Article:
University spokesperson Willa de Ruyter said campuses would remain closed because of ongoing and often violent student protest action since the beginning of the week.
Earlier this week, disgruntled students reportedly disrupted classes. They are demanding a meal allowance from the National Student Financial Scheme (NSFAS) and more accommodation.
Students also marched to the office of Higher Education Minister Naledi Pandor where police had to use stun grenades to disperse the crowds.
On Wednesday, students were advised to vacate residences and go home.
“Since there will not be any services available at on-campus residences and because management is concerned about the welfare of our students, they are therefore required to vacate residences for their own safety.”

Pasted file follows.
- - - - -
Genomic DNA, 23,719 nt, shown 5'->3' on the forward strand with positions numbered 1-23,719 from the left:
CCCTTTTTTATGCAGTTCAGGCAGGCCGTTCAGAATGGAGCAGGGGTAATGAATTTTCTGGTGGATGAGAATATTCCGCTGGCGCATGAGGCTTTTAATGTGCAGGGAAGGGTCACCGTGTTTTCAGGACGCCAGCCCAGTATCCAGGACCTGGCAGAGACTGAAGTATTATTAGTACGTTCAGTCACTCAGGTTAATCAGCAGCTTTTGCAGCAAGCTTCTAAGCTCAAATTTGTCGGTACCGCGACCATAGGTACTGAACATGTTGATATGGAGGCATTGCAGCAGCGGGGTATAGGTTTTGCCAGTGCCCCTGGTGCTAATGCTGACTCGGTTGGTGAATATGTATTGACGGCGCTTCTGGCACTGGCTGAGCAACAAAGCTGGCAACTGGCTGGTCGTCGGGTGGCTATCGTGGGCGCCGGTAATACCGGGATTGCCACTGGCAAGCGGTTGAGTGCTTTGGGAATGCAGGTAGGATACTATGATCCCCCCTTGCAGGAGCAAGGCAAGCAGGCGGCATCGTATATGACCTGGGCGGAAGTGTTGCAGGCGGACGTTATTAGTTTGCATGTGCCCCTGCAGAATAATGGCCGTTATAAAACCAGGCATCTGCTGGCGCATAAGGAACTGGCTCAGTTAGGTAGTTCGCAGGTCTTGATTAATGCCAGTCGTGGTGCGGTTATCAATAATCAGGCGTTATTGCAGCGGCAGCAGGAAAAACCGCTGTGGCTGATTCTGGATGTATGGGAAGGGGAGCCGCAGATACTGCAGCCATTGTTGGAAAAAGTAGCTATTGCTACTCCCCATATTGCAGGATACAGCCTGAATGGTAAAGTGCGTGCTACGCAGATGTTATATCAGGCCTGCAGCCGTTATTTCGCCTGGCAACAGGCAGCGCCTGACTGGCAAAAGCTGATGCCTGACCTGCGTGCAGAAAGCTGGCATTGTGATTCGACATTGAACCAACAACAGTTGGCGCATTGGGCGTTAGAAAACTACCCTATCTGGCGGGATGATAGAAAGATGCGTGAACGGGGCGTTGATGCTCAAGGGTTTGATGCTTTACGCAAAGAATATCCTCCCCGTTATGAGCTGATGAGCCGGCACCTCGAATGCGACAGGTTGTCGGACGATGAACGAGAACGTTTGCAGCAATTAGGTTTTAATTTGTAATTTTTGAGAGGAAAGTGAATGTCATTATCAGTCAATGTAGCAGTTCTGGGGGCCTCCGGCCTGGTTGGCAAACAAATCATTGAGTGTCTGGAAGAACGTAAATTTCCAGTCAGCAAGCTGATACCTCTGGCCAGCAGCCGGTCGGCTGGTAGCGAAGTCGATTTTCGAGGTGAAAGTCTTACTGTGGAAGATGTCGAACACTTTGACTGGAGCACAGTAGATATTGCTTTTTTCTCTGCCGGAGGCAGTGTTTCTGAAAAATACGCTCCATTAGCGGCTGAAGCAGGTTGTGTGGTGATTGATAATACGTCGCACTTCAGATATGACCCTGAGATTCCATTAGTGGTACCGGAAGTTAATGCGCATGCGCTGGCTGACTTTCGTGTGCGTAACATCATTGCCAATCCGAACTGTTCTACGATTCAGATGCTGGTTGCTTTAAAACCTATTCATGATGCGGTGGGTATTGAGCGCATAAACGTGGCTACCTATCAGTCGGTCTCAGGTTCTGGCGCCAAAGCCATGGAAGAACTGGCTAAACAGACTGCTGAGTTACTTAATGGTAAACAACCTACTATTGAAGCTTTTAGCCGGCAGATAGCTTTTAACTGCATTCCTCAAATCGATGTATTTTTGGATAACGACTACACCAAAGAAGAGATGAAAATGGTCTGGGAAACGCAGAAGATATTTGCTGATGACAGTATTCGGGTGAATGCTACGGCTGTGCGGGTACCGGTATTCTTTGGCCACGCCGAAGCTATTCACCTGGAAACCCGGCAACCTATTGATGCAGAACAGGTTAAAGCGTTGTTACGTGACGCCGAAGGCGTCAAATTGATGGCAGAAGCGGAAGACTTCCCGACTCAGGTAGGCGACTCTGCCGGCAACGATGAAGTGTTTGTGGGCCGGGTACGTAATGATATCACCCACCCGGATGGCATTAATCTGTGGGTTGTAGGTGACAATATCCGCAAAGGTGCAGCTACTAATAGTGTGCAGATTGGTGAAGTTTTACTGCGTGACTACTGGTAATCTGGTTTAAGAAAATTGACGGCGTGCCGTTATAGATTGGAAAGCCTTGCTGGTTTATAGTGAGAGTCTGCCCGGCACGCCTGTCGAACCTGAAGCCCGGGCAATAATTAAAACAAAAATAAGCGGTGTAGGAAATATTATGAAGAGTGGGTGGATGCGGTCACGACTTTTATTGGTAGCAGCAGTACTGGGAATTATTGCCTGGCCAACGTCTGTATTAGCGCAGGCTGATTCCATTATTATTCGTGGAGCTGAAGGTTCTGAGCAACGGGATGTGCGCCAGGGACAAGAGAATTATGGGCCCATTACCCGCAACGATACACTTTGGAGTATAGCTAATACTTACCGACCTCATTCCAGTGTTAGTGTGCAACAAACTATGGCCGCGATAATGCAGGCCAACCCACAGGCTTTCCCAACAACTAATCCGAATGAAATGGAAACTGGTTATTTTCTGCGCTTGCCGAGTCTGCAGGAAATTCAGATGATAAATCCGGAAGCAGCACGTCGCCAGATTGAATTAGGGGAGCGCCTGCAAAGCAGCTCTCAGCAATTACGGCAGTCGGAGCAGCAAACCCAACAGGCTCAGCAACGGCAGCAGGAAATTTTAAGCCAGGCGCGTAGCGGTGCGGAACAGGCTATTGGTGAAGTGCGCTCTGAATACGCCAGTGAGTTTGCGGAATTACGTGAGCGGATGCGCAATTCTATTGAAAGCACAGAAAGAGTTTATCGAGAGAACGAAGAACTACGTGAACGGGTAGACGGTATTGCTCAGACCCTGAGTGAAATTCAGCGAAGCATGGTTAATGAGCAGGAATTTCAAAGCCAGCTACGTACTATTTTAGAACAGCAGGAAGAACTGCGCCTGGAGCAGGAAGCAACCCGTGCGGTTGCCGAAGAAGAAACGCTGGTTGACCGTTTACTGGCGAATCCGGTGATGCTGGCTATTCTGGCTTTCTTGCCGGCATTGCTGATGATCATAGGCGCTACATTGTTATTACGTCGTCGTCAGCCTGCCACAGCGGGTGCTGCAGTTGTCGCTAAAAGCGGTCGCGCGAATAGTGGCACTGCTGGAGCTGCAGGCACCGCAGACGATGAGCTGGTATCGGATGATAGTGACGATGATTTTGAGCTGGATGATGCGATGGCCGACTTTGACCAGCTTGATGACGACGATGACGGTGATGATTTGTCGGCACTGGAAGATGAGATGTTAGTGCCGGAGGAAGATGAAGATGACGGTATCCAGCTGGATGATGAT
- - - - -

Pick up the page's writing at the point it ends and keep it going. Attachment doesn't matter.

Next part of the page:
De Ruyter said that the safety of the students, staff and TUT property on all campuses was management’s first priority.
She said due to the volatility and unpredictability of the situation, the university had no choice but to shut down academic activities for students, until further notice, in order to allow the situation to calm down.
She said that management would continue to engage with department, NSFAS and other important role-players.
Information on the recovery plan will be published on TUT’s website once approved by senate.
Scheduled activities at the university, including the upcoming graduation ceremonies, are expected to continue as planned. African News Agency (ANA)